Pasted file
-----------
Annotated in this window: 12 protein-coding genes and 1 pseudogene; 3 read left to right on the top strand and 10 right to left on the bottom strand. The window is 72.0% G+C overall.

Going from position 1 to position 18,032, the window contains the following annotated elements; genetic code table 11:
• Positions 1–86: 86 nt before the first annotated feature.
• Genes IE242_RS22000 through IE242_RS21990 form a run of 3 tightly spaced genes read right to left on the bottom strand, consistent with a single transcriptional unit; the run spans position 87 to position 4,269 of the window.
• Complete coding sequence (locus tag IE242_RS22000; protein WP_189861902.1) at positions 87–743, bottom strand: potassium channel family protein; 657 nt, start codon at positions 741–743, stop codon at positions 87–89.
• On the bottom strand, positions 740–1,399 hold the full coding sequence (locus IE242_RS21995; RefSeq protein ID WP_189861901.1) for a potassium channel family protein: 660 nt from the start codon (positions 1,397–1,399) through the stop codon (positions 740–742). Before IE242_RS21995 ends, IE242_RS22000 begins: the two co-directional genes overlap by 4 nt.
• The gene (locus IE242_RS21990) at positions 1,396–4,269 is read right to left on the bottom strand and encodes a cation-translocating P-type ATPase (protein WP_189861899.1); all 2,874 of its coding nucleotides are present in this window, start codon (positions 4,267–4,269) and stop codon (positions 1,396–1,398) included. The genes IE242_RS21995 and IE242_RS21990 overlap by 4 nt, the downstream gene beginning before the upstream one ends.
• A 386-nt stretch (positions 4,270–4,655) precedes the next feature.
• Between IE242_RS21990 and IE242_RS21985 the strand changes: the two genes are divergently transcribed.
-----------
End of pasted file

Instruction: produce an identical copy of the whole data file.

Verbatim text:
Annotated in this window: 12 protein-coding genes and 1 pseudogene; 3 read left to right on the top strand and 10 right to left on the bottom strand. The window is 72.0% G+C overall.

Going from position 1 to position 18,032, the window contains the following annotated elements; genetic code table 11:
• Positions 1–86: 86 nt before the first annotated feature.
• Genes IE242_RS22000 through IE242_RS21990 form a run of 3 tightly spaced genes read right to left on the bottom strand, consistent with a single transcriptional unit; the run spans position 87 to position 4,269 of the window.
• Complete coding sequence (locus tag IE242_RS22000; protein WP_189861902.1) at positions 87–743, bottom strand: potassium channel family protein; 657 nt, start codon at positions 741–743, stop codon at positions 87–89.
• On the bottom strand, positions 740–1,399 hold the full coding sequence (locus IE242_RS21995; RefSeq protein ID WP_189861901.1) for a potassium channel family protein: 660 nt from the start codon (positions 1,397–1,399) through the stop codon (positions 740–742). Before IE242_RS21995 ends, IE242_RS22000 begins: the two co-directional genes overlap by 4 nt.
• The gene (locus IE242_RS21990) at positions 1,396–4,269 is read right to left on the bottom strand and encodes a cation-translocating P-type ATPase (protein WP_189861899.1); all 2,874 of its coding nucleotides are present in this window, start codon (positions 4,267–4,269) and stop codon (positions 1,396–1,398) included. The genes IE242_RS21995 and IE242_RS21990 overlap by 4 nt, the downstream gene beginning before the upstream one ends.
• A 386-nt stretch (positions 4,270–4,655) precedes the next feature.
• Between IE242_RS21990 and IE242_RS21985 the strand changes: the two genes are divergently transcribed.